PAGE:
More than 1 billion people use Google Maps every month, making it possibly the most popular atlas ever created. On Monday, it gets a makeover, and its many users will see something different when they examine the planet’s forests, fields, seas, and cities.
Google has added nearly 1.5 trillion pixels of new data to its service*. The new map, which activates this week for all users of Google Maps and Google Earth, consists of orbital imagery that is newer, more detailed, and of higher contrast than the previous version.
Most importantly, this new map contains fewer clouds than before—only the second time Google has unveiled a “cloudless” map. Google had not updated its low- and medium-resolution satellite map in three years.
The improvements can be seen in the new map’s depiction of Christmas Island. Almost a thousand miles from Australia, the island was largely untouched by human settlement until the past two centuries. Its remoteness gives it a unique ecology, but—given its location in the middle of the tropical Indian Ocean—it is frequently obscured by clouds. The new map clears these away:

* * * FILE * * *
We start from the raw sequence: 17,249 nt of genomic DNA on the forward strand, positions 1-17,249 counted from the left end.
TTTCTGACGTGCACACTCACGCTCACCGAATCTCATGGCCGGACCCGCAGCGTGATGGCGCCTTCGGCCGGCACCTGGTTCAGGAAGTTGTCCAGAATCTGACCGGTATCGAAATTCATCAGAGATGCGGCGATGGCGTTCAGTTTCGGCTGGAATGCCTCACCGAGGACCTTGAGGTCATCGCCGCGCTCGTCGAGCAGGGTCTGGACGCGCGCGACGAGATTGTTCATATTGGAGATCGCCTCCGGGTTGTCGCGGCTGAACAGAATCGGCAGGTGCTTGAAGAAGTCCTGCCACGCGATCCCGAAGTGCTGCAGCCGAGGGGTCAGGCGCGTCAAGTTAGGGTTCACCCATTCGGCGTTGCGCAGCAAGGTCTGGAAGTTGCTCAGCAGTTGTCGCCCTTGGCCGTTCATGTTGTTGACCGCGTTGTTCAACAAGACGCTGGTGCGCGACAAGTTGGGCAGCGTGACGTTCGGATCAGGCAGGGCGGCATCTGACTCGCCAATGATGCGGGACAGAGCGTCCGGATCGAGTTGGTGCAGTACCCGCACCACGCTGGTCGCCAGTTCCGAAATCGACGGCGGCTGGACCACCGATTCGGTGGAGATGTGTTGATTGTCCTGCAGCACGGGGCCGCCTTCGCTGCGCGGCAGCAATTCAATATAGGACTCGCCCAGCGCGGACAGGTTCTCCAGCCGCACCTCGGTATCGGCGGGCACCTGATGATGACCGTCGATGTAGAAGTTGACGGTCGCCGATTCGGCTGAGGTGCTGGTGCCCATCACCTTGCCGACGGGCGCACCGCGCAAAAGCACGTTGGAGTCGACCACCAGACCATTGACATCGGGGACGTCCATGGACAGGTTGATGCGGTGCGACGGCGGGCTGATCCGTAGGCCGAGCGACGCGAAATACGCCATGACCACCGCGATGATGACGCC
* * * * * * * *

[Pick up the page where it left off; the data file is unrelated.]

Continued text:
A 99-acre immigration detention center operated on behalf of the Australian government can now be clearly seen; it’s the only tan splotch of development in the island’s northwestern “arm.” In the old version of the map, the detention center was harder to distinguish from clouds. The island’s eastern settlements are also now completely visible. Compare the old version of the map:
The new map also does not include the darker diagonal lines that seem to slice across the older scene above. These lines were caused by a physical malfunction on Landsat 7, the U.S. government satellite which supplied the older map’s imagery data. The new version of the map includes data from Landsat 8, the newer version of the same satellite, letting Google clear the ugly artifacts.